StART was launched this year to replace the roughly 20-year-old Graffiti Transformation program. Its main objective is to tackle vandalism (illegal tagging, for instance) while supporting the creation of high-quality street art, whether that’s a mural painted by schoolkids or a more challenging Banksy-esque piece. Its funding hasn’t changed — the annual budget is $325,000, which in 2012 has been distributed to 23 projects — but the aim now is to “meet the new needs of street art in the city” and better reflect a new bylaw that allows graffiti on private property if the owner agrees to it.
“Street art is a new phenomena,” says Elyse Parker, who is part of the team managing StART. “So the question is, what should the role of the city be in dealing with it? Certainly we’re not out there reviewing every piece of art that goes up, nor should we be. But what gets painted on city streets is something all of us have to experience. So we’re focusing on art as a vehicle, getting artists involved to raise the level of street art across Toronto, hoping it sets an example for others to follow.”
In other words, if more buildings, bridges and tunnels are covered in high-quality murals with fewer examples of tagging, this leads to more of the same — better street art, less vandalism. It may sound like shaky logic, but this is where Philadelphia comes in.
Back in 1984, Philly launched the Mural Arts Program as part of its strategy to combat illegal graffiti. Local muralist Jane Golden was hired to reach out to those in the underground arts scene and try to redirect artists’ talent into mural painting from tagging. It was a huge success — socially, economically and aesthetically — and the city now boasts more than 3,000 murals, while its related art education programs help thousands of at-risk youth in cultivating their talents.
“We’ve made some connections there,” Parker says. “Certainly, in terms of what Philadelphia has been able to accomplish, it’s been a great model — they have different funding structures and legal structures, so it has to be something that works for Toronto, but we’re excited to learn from them.”
Gen Meers echoes Parker’s enthusiasm for Philadelphia (which also launched North America’s first public art program in 1959), but is critical of StART, which he says requires signing waivers, providing contact information and completing other paperwork that many street artists are hesitant to do. Essentially, he says, when street art gets bureaucratic, it gets problematic. His co-producer, Kelli Kieley, agrees, pointing out this can “interrupt the organic creative process that is street art. … I think the city should consider a more integrative approach.”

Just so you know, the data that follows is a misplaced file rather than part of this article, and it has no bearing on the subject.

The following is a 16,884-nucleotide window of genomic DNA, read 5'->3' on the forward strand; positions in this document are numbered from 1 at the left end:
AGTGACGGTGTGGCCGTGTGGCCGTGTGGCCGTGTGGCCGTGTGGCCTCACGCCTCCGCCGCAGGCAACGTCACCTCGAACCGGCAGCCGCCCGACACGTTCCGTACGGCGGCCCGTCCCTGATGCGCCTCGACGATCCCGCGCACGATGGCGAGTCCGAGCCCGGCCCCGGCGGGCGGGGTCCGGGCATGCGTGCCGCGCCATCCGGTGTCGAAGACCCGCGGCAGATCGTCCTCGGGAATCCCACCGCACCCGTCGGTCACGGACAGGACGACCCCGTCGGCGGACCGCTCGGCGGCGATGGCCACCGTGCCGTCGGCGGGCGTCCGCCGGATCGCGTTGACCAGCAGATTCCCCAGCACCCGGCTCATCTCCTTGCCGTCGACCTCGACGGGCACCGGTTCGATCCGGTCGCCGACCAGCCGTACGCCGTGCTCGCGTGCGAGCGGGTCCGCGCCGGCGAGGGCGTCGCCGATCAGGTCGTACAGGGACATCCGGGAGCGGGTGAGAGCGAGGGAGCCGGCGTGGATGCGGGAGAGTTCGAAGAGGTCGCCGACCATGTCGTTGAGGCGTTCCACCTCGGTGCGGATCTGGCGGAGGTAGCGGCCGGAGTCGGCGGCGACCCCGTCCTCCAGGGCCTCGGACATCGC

While they’re at it, the city might also want to speak to its planning department about the Percent for Public Art mandate, which was approved by council in 2010 and “recommends that a minimum of 1% of the gross construction cost of each significant development be contributed to public art.”
In other words, condo developers have to cough up funds for art that everyone in Toronto can appreciate. In theory, this is a good thing. But the art is always the same: A red canoe by City Place, a big thimble at Spadina and Richmond, a pair of what appear to be giant, wrought-iron testicles at Queen’s Quay. Some of it is fantastic, iconic even (Michael Snow’s The Audience bursting out the side of the Rogers Centre) but public art shouldn’t be relegated to fanciful sculptures that complement buildings. These may help the city achieve its “clean and beautiful” goal, but aren’t always challenging fare for audiences.
Ultimately, as Gen Meers puts it, “there’s so much the city could do if it stepped up its game.” What’s reassuring is that many people involved — artists, bureaucrats, average citizens — are doing just that. Councillor Kristyn Wong-Tam, for instance, recently enlisted mural artists to paint on the construction hoarding boards near Allan Gardens, which will remain in place for three years. It’s not officially part of the StART program, nor does it have to do with Percent for Public Art, she just did it and it works.
Peter Kingstone, a visual arts officer at the Toronto Arts Council, which is funded by the city and saw a record number of grant applications this year, believes small initiatives like this have an important snowball effect. The more art there is in the public sphere, the more people engage with it, the broader our definition of art becomes and the more we’re willing to spend on it.
“We’re trying to engage a more visual culture here,” he says. “There’s a palpable desire to look at things, to get out and experience art in the community. And I think all that should lead to more pressure to fund the arts. The problem is, everyone seems to want art, but no one wants to pay for it.”